Why Is Iraq Afraid of Better Relations With Israel?
(Bloomberg Opinion) -- Last week more than 300 leaders of Iraqi civil society gathered in the Kurdish city of Erbil, in northern Iraq, to speak a forbidden truth: Iraq should have normal relations with Israel.
Among the attendees was Wisam al-Hardan, the leader of the Sunni movement known as the “Sons of Iraq,” which aligned with the U.S. military in Western Iraq against al Qaeda. These private citizens called on their government to follow the lead of countries such as Sudan and the United Arab Emirates, which are in the Abraham Accords, and begin negotiations with Israel for full diplomatic relations.
Given the many crises Iraq’s government now faces — from Covid-19 to the pernicious influence of Iranian-backed militias — one might think that Baghdad would be unconcerned with a few hundred Iraqis talking about the possibility of direct flights between Tel Aviv and Mosul. But the ghosts of Saddam Hussein’s old tyranny, and the influence of Iran, remain strong in Iraq.
The response from Iraq’s leaders was shameful. Some of the same militias responsible for attacks on U.S. positions in northern Iraq threatened violent retribution against the participants in the conference as well as the Kurdistan regional government that hosted it. The Iraqi press reported that a Baghdad court issued arrest warrants for al-Hardan and an official from Iraq’s ministry of culture who attended the conference. The office of Iraqi Prime Minister Mustafa al-Kadhimi tweeted that the conference — which called for peace between Israel and Iraq — was an attempt to stoke “sectarian hatred.”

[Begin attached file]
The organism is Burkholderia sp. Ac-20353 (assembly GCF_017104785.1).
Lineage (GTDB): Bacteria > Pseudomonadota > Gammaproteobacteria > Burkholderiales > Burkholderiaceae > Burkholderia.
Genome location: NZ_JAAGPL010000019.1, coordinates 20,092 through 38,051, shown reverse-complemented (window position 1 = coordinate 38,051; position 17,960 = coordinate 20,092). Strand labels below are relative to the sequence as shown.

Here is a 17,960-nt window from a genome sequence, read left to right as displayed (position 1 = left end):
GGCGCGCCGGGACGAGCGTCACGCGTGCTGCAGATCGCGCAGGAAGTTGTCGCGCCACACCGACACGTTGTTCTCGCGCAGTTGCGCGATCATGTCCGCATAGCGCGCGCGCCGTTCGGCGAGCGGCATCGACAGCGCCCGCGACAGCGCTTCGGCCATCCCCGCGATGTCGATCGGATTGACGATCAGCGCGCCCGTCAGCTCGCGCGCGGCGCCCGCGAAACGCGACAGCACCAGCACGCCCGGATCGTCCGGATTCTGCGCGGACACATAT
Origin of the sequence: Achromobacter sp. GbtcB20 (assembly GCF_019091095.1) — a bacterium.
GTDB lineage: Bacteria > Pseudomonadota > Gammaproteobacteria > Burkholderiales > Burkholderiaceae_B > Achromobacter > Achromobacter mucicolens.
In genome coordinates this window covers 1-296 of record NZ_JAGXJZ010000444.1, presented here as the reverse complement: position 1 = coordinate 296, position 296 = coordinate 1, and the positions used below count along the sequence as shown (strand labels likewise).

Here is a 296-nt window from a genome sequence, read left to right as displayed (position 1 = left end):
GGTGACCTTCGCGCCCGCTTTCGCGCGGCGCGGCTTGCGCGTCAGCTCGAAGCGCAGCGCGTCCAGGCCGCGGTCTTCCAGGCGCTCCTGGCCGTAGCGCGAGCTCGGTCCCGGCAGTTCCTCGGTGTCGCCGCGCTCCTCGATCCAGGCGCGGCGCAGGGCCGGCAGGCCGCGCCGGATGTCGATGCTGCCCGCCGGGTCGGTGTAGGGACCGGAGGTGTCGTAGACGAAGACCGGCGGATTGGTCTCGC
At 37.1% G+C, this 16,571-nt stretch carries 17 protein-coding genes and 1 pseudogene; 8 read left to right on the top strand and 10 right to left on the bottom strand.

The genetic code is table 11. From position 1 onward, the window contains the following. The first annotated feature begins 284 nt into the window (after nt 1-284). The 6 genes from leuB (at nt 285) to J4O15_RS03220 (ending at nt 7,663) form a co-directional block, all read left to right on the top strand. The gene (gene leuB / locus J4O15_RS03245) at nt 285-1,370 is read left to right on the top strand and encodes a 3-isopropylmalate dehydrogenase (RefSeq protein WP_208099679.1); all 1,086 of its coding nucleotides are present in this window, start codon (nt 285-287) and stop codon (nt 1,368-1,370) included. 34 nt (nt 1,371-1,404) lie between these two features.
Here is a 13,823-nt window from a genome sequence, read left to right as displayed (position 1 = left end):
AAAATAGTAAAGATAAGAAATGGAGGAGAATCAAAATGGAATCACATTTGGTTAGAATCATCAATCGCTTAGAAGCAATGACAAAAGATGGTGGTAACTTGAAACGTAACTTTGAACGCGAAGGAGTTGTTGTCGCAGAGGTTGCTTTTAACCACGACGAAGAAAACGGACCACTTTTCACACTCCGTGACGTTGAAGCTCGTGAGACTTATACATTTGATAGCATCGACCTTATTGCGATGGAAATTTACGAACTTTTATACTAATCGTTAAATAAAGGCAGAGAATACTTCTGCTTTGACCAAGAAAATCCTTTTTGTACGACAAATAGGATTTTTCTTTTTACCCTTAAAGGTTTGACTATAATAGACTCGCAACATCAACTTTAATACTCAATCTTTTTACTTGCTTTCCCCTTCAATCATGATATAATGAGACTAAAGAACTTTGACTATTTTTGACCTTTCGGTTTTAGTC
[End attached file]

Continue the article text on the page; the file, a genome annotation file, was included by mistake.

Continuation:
Even Iraqi President Barham Salih, who is Kurdish and has met privately for years with American Jewish organizations in his visits to the U.S., denounced the gathering. He said the conference was “illegal,” invoking a questionable law that prohibits private Iraqi citizens from seeking to normalize relations with Israel.
And what about the response of the U.S. government? After all, Secretary of State Antony Blinken said at a Zoom event held on the same day as the conference that the U.S. would work to support and expand the Abraham Accords. But so far the U.S. has not offered a word of support for the private Iraqi citizens who are now facing legal and extra-legal threats for seeking to do just that.
The only public statement from the U.S. came from Colonel Wayne Marotto, the spokesman for the U.S.-led military coalition in Iraq. He tweeted that the U.S. “had no prior knowledge of the event, nor do we have any affiliation with its participants.” In other words, those Iraqis who want peace with Israel are on their own.
In the aftermath of the Erbil conference, one conclusion might be that most Iraqis are just not ready to make peace with Israel. Israel’s other peace deals have been negotiated with and agreed to by Arab governments, without real input from their populations.
But there is a more plausible conclusion: Israel’s enemies are so afraid of a free debate on the Jewish state that they feel compelled to coerce a false consensus on the matter. As Joseph Braude, an organizer of the conference, told me: “The response has been a massive effort to destroy these people and send a message to the rest of the population who share their views to never open their mouths.”
The U.S. should protect the Iraqis who attended the Erbil conference. This is not only because it is in America’s interest that Iraq have a normal relationship with Israel. It is also because Iraq cannot be considered a free or democratic nation if its militias and courts are used to silence its own citizens.
This column does not necessarily reflect the opinion of the editorial board or Bloomberg LP and its owners.
Eli Lake is a Bloomberg Opinion columnist covering national security and foreign policy. He was the senior national security correspondent for the Daily Beast and covered national security and intelligence for the Washington Times, the New York Sun and UPI.
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